Selecting a Foreign Worker

Information about hiring a foreign worker. 

Foreign workers are those who do not hold Canadian citizenship or permanent resident status and are required to have a valid work permit in order to work in Canada. A Canadian work permit is issued by Citizenship and Immigration Canada (CIC). The foreign worker must also have a valid SIN card which allows the foreign worker to be paid. UBC gives preference to Canadian citizens and permanent residents.  

Considerations Before Hiring a Foreign Worker

Before hiring a foreign worker candidate, consider the following:
  • How long is the permit valid for?
  • Even if your position is a term position, is it possible that it will be extended? 
  • How long has your candidate already had a Work Permit?
    • New Canadian regulations introduced in April 2011 limit the number of years that someone can be in Canada on a work permit to 4 years. At the end of 4 years they must either have become citizens or permanent residents or leave the country for 4 years before returning.  

The Work Permit must cover the entire time of the appointment i.e. the appointment cannot end later than the end date of the work permit. 

Employees on Work Permits may not be hired as on-going. If the position was posted as on-going, you may hire a foreign worker into a term appointment. Appointments may be extended if the Work Permit is extended. This is done via a Staff Appointment Form (SAF). 

Change in Status

If an employee attains Permanent Resident status or becomes a Canadian citizen and the position was originally posted as on-going, they may be moved to on-going status. This is done using a Staff Appointment Form (SAF) and choosing the option “term to on-going”.  

BC Provincial Nominee Program

Often employees or candidates will ask UBC to write a letter for them in support of them attaining Permanent Resident status known as the BC Provincial Nominee Program (BC PNP). Assisting employees in this way is actually much more involved than it first appears. Essentially the candidate or employee is asking you to sponsor them in the process to become a permanent resident. For most positions this is not advisable. This process essentially ties the employee to UBC and can make the employment relationship complicated. For example, consider the situation when a very promising candidate ends up being a poor hire and you are working through the performance management process or even considering termination and yet this employee is still expecting assistance with their application.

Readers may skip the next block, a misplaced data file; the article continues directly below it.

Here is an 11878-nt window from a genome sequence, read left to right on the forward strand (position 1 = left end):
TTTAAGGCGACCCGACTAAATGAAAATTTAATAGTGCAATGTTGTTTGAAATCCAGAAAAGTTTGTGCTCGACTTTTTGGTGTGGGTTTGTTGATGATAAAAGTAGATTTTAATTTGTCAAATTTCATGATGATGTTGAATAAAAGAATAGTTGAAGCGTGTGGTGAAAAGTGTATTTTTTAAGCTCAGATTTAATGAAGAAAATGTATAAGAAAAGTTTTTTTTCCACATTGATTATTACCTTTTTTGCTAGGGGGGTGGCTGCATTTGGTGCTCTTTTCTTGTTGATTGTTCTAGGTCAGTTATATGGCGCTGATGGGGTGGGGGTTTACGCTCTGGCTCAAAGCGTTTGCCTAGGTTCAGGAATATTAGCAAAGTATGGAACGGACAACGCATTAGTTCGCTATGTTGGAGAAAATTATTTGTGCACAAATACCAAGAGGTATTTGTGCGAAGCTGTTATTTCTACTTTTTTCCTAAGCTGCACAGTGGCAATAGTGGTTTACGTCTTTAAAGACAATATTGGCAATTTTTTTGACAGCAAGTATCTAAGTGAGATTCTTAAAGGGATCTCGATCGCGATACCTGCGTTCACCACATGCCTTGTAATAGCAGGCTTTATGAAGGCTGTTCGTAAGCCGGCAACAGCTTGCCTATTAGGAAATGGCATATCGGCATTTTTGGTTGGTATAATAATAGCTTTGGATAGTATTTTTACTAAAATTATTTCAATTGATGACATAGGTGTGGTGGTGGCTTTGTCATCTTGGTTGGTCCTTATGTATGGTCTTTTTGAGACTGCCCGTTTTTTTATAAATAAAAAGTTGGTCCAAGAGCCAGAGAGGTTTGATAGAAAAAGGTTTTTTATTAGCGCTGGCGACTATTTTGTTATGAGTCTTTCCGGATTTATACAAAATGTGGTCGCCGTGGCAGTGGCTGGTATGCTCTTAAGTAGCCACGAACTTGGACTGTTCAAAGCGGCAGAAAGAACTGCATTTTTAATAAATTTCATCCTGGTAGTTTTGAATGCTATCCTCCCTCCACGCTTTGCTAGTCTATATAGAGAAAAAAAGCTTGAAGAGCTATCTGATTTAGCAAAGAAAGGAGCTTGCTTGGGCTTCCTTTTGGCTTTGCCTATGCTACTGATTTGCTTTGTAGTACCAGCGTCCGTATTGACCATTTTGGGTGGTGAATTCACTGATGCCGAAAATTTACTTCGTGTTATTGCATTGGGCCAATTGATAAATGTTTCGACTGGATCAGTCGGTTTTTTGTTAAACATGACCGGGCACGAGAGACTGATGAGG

Labour Market Opinion

In the rare circumstance that recruitment has not identified a citizen or permanent resident candidate for a difficult to fill or highly specialized position, it may be possible to consider a Labour Market Opinion (LMO) to assist a candidate to obtain a valid work permit. 

An example of a highly specialized position might be a research assistant who has experience working in a particular type of lab but would likely not include CUPE 2950 positions or most M&P positions (although it may be appropriate for some higher level M&P positions).  

The LMO process is lengthy and time consuming and there is no guarantee that it will be successful. The process includes, but is not limited to:

  • Advertising nationally for the position
  • Providing detailed information for each unsuccessful citizen or permanent resident candidate as to why they did not meet the requirements
  • Obtaining a successful LMO (Labour Market Opinion)
    • This can be challenging and responses can change depending on the economic climate. An LMO that was successful last year may not be this year for the same position due to economic considerations. 

This process generally takes 4-6 months and is not always successful which can mean starting over in the hiring process. 

Please call your department’s HR representative or HR Associate before committing to an LMO or BC PNP application.